A Short Flight for a Jet, A Giant Leap for a Jet Engine
GE – Over the last several weeks, crews at GE Aviation’s flight test base in Victorville, CA, at the edge of the Mojave Desert, installed a next-generation jet engine with ceramic components and 3-D printed parts to the wing of a modified Boeing 747, and readied it for its maiden flight.
The engine, called LEAP, successfully took to the skies on Monday (Oct 6).
There are three versions of the jet engine: the LEAP-1A for the new Airbus 320neo passenger jets, the LEAP-1B for Boeing’s 737MAX aircraft, and the LEAP-1C for China’s COMAC C919 planes.
The LEAP is the bestselling family of jet engines in GE history. CFM has received more than $100 billion in orders (U.S. list price) from airlines like United, Air Asia, American Airlines and easyJet. They will use them on single-aisle aircraft, the fastest growing market in commercial aviation. more> http://tinyurl.com/qzqsbqj
Posted in Business, Economy, Energy & emissions, Science, Technology, Transportation
Tagged Aviation, Business, Efficiency, GE, Jet engine, LEAP, Technology
Honey, I Shrunk the World: How Materials Scientists Made the Globe Smaller
GE – Composites are made from alternating layers of fiber and sheets of carbon, plastic or ceramics, kind of like industrial-grade baklava.
When joined together, composites can be tougher and lighter than steel or titanium. “This was a huge, expensive and risky project,” says Shridhar Nath, who leads the composites lab at GE Global Research. “We planned to replace titanium with what is essentially plastic. We were starting from scratch and we did not know how carbon fiber blades would respond to rain, hail, snow and sand, and the large forces inside the engine.”
The bet paid off and GE has, over time, invested billions more in materials science. The composites research delivered a new line of large, fuel efficient jet engines like the GE90 and GEnx, that changed the economics of aviation forever. “The engines essentially opened the globe up to incredibly efficient, twin-powered, wide-body planes,” says David Joyce, president and CEO of GE Aviation.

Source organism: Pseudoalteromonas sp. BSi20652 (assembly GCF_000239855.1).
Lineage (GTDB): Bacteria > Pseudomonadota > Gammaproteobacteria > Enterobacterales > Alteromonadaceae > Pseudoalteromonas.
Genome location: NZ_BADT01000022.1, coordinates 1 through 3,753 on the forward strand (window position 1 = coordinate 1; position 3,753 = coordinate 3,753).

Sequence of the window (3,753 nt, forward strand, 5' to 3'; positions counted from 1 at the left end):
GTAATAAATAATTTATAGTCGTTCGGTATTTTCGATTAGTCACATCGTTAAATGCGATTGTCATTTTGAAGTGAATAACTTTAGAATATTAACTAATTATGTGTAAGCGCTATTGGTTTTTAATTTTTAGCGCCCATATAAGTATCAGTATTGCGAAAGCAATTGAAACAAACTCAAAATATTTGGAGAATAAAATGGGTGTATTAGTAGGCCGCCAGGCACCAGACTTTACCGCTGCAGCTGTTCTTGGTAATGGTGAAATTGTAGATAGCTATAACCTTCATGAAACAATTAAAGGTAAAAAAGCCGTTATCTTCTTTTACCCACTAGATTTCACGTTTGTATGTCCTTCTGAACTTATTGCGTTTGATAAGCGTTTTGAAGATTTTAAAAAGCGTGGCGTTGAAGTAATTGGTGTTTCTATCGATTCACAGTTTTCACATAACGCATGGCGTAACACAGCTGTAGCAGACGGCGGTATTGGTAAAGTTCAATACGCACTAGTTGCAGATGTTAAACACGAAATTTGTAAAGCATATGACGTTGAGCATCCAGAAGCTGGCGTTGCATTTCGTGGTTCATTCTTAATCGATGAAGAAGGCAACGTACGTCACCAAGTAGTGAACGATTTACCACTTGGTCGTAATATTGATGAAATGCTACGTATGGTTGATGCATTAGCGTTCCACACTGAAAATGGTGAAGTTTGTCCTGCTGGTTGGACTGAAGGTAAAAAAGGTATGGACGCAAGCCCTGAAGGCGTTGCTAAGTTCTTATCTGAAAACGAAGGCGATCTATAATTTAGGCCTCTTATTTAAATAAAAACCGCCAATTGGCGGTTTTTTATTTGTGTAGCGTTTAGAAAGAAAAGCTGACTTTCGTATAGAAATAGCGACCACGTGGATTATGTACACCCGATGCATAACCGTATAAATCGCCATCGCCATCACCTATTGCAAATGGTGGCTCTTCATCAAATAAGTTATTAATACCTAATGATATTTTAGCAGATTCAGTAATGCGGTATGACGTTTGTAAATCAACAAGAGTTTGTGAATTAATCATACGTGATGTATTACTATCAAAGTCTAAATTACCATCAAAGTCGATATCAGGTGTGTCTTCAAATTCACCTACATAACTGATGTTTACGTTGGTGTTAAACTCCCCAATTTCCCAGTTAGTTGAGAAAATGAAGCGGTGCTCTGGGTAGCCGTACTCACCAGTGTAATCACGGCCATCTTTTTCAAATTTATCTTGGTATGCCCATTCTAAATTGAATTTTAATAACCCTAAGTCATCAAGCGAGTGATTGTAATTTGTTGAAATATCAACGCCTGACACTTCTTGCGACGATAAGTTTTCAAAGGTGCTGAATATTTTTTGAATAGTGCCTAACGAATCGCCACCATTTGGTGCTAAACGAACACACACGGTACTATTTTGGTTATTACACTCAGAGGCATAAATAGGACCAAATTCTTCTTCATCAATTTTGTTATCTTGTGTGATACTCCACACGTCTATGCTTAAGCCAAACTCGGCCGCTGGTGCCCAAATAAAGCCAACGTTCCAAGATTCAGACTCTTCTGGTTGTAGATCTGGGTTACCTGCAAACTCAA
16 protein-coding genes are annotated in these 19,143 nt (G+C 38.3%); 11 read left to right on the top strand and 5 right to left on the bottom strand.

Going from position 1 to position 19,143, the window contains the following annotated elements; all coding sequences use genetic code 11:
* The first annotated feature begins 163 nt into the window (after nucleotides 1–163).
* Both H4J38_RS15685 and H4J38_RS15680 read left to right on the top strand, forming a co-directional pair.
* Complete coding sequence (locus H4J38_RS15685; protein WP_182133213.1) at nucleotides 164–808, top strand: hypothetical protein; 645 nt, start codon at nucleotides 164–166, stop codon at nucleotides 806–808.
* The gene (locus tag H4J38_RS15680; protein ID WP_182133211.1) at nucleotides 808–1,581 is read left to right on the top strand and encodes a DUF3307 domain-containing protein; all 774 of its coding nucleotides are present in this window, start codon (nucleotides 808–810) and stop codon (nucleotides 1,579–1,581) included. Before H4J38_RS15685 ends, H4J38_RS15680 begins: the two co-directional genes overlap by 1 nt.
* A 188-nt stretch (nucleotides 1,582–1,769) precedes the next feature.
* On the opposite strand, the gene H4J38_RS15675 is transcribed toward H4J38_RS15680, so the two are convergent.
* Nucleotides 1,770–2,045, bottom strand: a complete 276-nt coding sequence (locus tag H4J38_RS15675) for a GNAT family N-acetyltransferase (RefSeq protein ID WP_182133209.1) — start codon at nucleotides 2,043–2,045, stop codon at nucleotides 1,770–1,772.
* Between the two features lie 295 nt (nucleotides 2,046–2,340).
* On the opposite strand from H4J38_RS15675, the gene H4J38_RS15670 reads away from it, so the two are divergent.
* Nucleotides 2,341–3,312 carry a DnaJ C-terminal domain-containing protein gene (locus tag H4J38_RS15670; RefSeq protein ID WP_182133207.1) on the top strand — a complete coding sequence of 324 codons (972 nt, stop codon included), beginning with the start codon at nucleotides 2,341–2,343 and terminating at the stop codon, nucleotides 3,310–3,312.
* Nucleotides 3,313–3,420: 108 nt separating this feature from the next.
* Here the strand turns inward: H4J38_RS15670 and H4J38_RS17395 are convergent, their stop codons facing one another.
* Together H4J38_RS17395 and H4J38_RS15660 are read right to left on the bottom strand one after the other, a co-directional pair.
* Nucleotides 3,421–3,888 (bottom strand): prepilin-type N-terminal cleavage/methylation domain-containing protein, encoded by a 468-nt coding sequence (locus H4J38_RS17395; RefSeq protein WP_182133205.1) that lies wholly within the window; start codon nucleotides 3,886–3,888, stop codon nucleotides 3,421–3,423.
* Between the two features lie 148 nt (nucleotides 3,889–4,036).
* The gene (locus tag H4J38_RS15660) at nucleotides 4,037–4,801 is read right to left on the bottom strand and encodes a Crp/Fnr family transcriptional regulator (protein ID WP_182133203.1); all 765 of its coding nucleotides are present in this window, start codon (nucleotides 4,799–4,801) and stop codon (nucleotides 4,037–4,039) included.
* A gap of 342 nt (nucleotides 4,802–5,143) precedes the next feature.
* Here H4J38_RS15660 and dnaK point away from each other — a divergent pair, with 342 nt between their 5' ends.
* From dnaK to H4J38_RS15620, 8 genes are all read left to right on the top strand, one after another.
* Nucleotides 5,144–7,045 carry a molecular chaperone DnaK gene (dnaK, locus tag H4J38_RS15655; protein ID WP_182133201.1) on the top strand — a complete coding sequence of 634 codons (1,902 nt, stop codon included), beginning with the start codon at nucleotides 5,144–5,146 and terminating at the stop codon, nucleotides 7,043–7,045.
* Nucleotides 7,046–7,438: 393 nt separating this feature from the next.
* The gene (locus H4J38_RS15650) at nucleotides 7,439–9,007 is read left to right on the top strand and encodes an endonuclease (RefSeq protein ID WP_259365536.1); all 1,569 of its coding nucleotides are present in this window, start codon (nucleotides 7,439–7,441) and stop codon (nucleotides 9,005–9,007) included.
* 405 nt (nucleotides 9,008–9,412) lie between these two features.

The latest engine in that family, the GE9X, will power Boeing’s next-generation 777X long-haul jets. Light-weight carbon composites allowed engineers to design an 11-foot fan that can suck a maelstrom of 8,000 pounds of air per second inside the engine. The air will flows into the combustor, where it meets parts made from ceramic matrix composites (CMCs), another breakthrough material developed by GE scientists.
Carbon fiber composites work with cold air at the front of the engine. But CMCs operate in the engine’s hot section, at temperatures where even metals grow soft. The extra heat gained by the ceramics gives the engine more energy to work with and makes it more efficient.
CMCs also have twice the strength and just a third of the weight of their metal counterparts. This allows designers to make parts from them thinner and much lighter, further reducing the weight of the engine. more> http://tinyurl.com/lt5wlnn
Posted in Business, Economic development, Economy, History, Product, Science, Technology, Transportation
Tagged Ceramic matrix composite, CMC, Composite material, GE, GEnx, Industrial economy, LEAP, Manufacturing, NASA
Fit to Print: New GE Plant Will Assemble World’s First Passenger Jet Engine With 3D Printed Fuel Nozzles, Next-Gen Materials
GE – GE Aviation will open a new assembly plant in Indiana to build the world’s first passenger jet engine with 3D printed fuel nozzles and next-generation materials, including heat-resistant ceramic matrix composites (CMCs) and breakthrough carbon fiber fan blades woven in all three dimensions at once.
Though the engine, called LEAP, will not enter service until 2016 on the Airbus A320neo, it has already become GE Aviation’s bestselling engine, with more than 6,000 confirmed orders from 20 countries, valued at more than $78 billion. more> http://goo.gl/r8W1Om
Posted in Business, Economic development, Economy, Energy & emissions, Product, Technology, Transportation
Tagged 3D printing, Business improvement, Electronics, GE, Industrial economy, Jet engine, LEAP, Manufacturing, Productivity, Technology, United States